A hacker who accessed the work email addresses of Contra Costa County employees could have obtained the sensitive personal information of residents who sought state-run health care coverage and other forms of assistance through the county.
And the victims apparently include Contra Costa County supervisors Karen Mitchoff and John Gioia, as well as Mitchoff’s mother.
The hacker primarily targeted the county’s Employment and Human Services Department, which coordinates Medi-Cal applications, food assistance and elderly and child care programs. Of the eight email accounts compromised in the data breach, seven belonged to employees in the department and one to a staff member in Human Resources.
According to the county, Social Security numbers, driver’s licenses, passports, financial account numbers and health insurance information are among the data exposed.
“We reviewed the emails and attachments that could have been accessed or downloaded and determined that emails and attachments contained information pertaining to certain County employees, as well as individuals who communicated with the County’s Employment & Human Services Department,” the county revealed in its website.
But the county noted there’s no evidence the hacker actually viewed or downloaded any of the data.
County officials first noticed “suspicious activity” in an employee’s email account last July, county spokesperson Susan Shiu said. Its ensuing investigation lasted nine months, concluding on March 11 that the hacker had accessed eight employees’ accounts at various times last year between June 24 and Aug. 12.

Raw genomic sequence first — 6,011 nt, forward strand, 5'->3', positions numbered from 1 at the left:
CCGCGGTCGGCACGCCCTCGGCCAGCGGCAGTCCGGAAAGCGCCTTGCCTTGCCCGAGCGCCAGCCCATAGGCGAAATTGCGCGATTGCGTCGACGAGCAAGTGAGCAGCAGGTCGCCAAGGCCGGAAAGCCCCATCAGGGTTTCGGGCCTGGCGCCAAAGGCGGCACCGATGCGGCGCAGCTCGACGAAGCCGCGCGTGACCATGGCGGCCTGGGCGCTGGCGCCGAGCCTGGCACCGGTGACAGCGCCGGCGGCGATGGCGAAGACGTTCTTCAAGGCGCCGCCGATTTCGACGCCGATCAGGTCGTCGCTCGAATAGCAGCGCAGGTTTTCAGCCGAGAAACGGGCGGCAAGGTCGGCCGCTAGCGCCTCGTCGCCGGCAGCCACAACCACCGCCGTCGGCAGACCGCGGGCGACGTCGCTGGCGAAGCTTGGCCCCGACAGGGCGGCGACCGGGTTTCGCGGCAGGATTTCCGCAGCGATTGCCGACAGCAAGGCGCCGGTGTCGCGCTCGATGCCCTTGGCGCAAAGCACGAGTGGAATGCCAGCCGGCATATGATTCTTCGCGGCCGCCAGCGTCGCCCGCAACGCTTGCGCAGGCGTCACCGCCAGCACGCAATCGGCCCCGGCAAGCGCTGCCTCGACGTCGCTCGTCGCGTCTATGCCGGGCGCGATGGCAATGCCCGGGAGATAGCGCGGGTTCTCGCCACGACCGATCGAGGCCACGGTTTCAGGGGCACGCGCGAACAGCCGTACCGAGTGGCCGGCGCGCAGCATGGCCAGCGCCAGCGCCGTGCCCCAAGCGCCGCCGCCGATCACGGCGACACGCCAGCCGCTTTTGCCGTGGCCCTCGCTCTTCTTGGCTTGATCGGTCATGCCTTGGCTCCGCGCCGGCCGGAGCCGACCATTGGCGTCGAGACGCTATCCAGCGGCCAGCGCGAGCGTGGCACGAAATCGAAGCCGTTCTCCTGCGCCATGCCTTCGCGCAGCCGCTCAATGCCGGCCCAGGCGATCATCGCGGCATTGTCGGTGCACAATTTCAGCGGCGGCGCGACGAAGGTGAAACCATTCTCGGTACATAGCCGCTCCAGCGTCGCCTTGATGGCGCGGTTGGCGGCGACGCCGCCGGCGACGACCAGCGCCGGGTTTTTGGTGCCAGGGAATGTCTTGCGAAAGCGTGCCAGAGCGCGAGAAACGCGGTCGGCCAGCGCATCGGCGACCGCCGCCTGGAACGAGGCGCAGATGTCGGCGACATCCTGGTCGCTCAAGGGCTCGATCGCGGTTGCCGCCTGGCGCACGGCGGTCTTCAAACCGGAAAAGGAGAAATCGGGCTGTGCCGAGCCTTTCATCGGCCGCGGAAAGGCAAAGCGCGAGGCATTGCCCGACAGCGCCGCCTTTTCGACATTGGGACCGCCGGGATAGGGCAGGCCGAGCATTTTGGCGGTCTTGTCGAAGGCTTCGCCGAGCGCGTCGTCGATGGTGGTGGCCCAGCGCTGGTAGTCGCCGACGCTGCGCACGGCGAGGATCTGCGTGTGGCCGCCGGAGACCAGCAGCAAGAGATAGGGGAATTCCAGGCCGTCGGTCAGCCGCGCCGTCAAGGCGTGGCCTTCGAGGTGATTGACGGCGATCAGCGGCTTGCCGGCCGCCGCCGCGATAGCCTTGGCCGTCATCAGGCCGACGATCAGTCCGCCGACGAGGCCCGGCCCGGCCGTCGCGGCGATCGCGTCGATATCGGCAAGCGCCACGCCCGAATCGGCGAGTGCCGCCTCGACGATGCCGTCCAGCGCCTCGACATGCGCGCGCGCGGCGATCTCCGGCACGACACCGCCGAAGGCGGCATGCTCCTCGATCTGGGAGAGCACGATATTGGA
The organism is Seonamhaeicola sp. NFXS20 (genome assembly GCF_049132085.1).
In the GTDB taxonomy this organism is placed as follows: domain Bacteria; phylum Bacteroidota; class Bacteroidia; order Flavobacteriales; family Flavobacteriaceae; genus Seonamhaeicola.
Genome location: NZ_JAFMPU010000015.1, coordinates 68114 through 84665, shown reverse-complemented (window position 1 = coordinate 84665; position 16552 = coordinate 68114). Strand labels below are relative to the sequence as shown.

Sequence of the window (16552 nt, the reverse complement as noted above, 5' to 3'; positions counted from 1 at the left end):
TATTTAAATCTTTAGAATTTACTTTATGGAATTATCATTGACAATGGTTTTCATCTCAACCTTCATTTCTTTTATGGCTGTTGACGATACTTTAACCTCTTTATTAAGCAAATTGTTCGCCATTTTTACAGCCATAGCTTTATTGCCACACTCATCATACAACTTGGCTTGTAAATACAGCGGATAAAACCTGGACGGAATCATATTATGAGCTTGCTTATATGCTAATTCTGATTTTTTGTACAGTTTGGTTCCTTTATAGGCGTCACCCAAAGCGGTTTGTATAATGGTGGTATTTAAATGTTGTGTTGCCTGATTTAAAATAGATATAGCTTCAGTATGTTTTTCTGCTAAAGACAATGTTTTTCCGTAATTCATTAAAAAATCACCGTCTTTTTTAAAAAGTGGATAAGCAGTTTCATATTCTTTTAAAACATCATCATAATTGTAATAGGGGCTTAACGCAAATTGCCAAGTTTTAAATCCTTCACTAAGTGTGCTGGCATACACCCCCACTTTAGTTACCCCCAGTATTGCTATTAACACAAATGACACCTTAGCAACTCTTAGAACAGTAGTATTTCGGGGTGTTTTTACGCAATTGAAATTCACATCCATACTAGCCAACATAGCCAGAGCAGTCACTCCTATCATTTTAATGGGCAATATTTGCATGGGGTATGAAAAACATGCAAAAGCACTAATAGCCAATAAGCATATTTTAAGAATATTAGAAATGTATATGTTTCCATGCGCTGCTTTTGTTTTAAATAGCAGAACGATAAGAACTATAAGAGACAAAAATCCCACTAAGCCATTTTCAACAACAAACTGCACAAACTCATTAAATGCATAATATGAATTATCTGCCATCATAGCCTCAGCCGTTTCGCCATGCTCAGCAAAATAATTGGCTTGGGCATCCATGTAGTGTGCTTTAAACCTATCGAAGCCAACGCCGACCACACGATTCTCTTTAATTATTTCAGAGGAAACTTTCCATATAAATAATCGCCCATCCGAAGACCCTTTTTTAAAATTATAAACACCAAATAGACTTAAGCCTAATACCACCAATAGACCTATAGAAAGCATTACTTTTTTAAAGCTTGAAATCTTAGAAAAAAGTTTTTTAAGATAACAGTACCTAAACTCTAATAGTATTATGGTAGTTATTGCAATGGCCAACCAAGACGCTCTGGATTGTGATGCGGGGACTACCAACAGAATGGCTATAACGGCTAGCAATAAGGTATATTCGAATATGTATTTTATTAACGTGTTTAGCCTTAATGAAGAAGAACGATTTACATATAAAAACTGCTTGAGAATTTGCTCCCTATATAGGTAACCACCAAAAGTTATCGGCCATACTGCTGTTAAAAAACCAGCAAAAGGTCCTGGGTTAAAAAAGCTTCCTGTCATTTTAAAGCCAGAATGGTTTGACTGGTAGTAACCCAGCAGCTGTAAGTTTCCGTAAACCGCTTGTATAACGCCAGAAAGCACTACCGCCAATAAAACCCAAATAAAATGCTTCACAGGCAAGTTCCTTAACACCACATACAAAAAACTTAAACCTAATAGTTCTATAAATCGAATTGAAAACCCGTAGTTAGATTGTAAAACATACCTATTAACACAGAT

Medi-Cal applications that residents email to the Employment and Human Services department include Social Security numbers. Two of those numbers belonged to Supervisor Karen Mitchoff and her mother, who received letters notifying them that the numbers were exposed in the breach.
Mitchoff said Tuesday she applied for Medi-Cal on behalf of her mother and included their Social Security numbers in documents she emailed to Employment and Human Services.
Because many other residents similarly apply for Medi-Cal coverage through that department, a whole “wealth of information” may have been exposed, Mitchoff said.
The county’s investigation did not conclude how exactly the hacker entered county staff’s emails, but Shiu said the data breach took place at the same time as a phishing attack, in which the recipient of a fraudulent email is baited into compromising account details.
“Phishing attacks represent a large proportion of all cyber-attacks facing government,” Shiu said in an email.
Supervisor Gioia, who similarly received notice that his personal information may have been compromised, said he believes the phishing attack might be to blame.
The county is offering some help to the victims: “We have established a dedicated, toll-free call center for individuals to call with questions about the incident, and we are also offering complimentary credit monitoring to eligible individuals who request it.”
But the offer “doesn’t take away from the fact that (the breach) causes people to be concerned about providing their personal information to a government agency,” Gioia acknowledged, saying he intends to ask questions about the hacking at a coming Board of Supervisors meeting.
This is the second time in recent years that the internal server of a county agency has been breached. In 2020, the Contra Costa County public library system became the target of a ransomware attack that downed the wireless internet networks of all 26 library branches for a month.
Past notable data breaches have extended to the highest levels of government, including a 2020 intrusion campaign into large public agencies and private companies that the Department of Homeland Security accused Russian hackers of carrying out.
Mitchoff, who was a longtime county employee before becoming supervisor, said her Social Security information is more important than ever since she’s retiring this year. But that’s just a consequence of doing business on computers, she said.
“These things happen, nobody likes them, and I’m assured that the county is putting whatever protections in place so that this doesn’t happen again,” Mitchoff said.
“Hackers are going to hack, to use that trope,” she added. “That’s what they love to do, and it seems there’s always someone out there who wants to get into our system.”